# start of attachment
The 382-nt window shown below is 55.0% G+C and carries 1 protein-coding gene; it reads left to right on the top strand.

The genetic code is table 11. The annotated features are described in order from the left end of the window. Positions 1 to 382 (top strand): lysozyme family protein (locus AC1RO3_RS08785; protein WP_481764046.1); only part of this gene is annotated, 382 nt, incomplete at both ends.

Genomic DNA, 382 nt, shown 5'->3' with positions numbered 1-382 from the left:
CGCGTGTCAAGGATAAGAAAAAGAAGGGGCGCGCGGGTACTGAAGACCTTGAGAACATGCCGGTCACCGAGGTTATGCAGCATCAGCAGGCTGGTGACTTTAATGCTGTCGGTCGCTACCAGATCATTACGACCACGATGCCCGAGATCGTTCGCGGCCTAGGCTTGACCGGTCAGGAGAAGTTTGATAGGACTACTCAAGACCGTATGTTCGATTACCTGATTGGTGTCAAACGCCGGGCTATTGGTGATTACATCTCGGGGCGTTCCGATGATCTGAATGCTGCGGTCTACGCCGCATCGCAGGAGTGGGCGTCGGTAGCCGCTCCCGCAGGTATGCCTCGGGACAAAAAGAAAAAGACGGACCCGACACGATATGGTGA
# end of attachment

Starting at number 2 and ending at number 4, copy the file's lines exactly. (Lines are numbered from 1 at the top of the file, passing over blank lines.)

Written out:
The genetic code is table 11. The annotated features are described in order from the left end of the window. Positions 1 to 382 (top strand): lysozyme family protein (locus AC1RO3_RS08785; protein WP_481764046.1); only part of this gene is annotated, 382 nt, incomplete at both ends.

Genomic DNA, 382 nt, shown 5'->3' with positions numbered 1-382 from the left:
CGCGTGTCAAGGATAAGAAAAAGAAGGGGCGCGCGGGTACTGAAGACCTTGAGAACATGCCGGTCACCGAGGTTATGCAGCATCAGCAGGCTGGTGACTTTAATGCTGTCGGTCGCTACCAGATCATTACGACCACGATGCCCGAGATCGTTCGCGGCCTAGGCTTGACCGGTCAGGAGAAGTTTGATAGGACTACTCAAGACCGTATGTTCGATTACCTGATTGGTGTCAAACGCCGGGCTATTGGTGATTACATCTCGGGGCGTTCCGATGATCTGAATGCTGCGGTCTACGCCGCATCGCAGGAGTGGGCGTCGGTAGCCGCTCCCGCAGGTATGCCTCGGGACAAAAAGAAAAAGACGGACCCGACACGATATGGTGA